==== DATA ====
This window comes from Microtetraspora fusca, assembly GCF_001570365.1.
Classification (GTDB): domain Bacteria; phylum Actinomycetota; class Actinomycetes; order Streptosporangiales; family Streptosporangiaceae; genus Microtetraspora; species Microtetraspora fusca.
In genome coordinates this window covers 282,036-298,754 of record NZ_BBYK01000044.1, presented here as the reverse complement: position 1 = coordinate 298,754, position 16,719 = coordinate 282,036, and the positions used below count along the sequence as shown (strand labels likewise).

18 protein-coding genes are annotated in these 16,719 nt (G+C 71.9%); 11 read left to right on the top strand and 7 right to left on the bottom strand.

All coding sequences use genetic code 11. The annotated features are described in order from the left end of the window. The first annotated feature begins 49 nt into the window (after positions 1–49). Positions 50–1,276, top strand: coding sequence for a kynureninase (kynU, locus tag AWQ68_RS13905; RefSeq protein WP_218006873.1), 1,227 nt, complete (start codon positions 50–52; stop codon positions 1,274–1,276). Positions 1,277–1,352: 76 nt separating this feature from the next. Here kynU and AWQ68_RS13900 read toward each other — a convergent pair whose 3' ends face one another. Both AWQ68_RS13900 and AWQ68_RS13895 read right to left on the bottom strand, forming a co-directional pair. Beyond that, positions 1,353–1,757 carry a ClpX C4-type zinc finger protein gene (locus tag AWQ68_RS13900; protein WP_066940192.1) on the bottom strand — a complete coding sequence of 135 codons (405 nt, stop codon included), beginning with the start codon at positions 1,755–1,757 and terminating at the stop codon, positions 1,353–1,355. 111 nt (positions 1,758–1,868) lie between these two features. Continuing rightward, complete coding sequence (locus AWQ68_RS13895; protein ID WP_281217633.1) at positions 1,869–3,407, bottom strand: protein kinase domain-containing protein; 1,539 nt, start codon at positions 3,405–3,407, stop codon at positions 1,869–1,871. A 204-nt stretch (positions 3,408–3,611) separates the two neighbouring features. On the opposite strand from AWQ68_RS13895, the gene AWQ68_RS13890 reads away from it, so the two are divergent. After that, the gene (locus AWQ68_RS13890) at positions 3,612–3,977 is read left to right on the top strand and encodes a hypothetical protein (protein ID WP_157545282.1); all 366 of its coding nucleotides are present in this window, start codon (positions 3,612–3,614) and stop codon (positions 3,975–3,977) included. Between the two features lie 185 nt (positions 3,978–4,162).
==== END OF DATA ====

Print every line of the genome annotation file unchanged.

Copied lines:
This window comes from Microtetraspora fusca, assembly GCF_001570365.1.
Classification (GTDB): domain Bacteria; phylum Actinomycetota; class Actinomycetes; order Streptosporangiales; family Streptosporangiaceae; genus Microtetraspora; species Microtetraspora fusca.
In genome coordinates this window covers 282,036-298,754 of record NZ_BBYK01000044.1, presented here as the reverse complement: position 1 = coordinate 298,754, position 16,719 = coordinate 282,036, and the positions used below count along the sequence as shown (strand labels likewise).

18 protein-coding genes are annotated in these 16,719 nt (G+C 71.9%); 11 read left to right on the top strand and 7 right to left on the bottom strand.

All coding sequences use genetic code 11. The annotated features are described in order from the left end of the window. The first annotated feature begins 49 nt into the window (after positions 1–49). Positions 50–1,276, top strand: coding sequence for a kynureninase (kynU, locus tag AWQ68_RS13905; RefSeq protein WP_218006873.1), 1,227 nt, complete (start codon positions 50–52; stop codon positions 1,274–1,276). Positions 1,277–1,352: 76 nt separating this feature from the next. Here kynU and AWQ68_RS13900 read toward each other — a convergent pair whose 3' ends face one another. Both AWQ68_RS13900 and AWQ68_RS13895 read right to left on the bottom strand, forming a co-directional pair. Beyond that, positions 1,353–1,757 carry a ClpX C4-type zinc finger protein gene (locus tag AWQ68_RS13900; protein WP_066940192.1) on the bottom strand — a complete coding sequence of 135 codons (405 nt, stop codon included), beginning with the start codon at positions 1,755–1,757 and terminating at the stop codon, positions 1,353–1,355. 111 nt (positions 1,758–1,868) lie between these two features. Continuing rightward, complete coding sequence (locus AWQ68_RS13895; protein ID WP_281217633.1) at positions 1,869–3,407, bottom strand: protein kinase domain-containing protein; 1,539 nt, start codon at positions 3,405–3,407, stop codon at positions 1,869–1,871. A 204-nt stretch (positions 3,408–3,611) separates the two neighbouring features. On the opposite strand from AWQ68_RS13895, the gene AWQ68_RS13890 reads away from it, so the two are divergent. After that, the gene (locus AWQ68_RS13890) at positions 3,612–3,977 is read left to right on the top strand and encodes a hypothetical protein (protein ID WP_157545282.1); all 366 of its coding nucleotides are present in this window, start codon (positions 3,612–3,614) and stop codon (positions 3,975–3,977) included. Between the two features lie 185 nt (positions 3,978–4,162).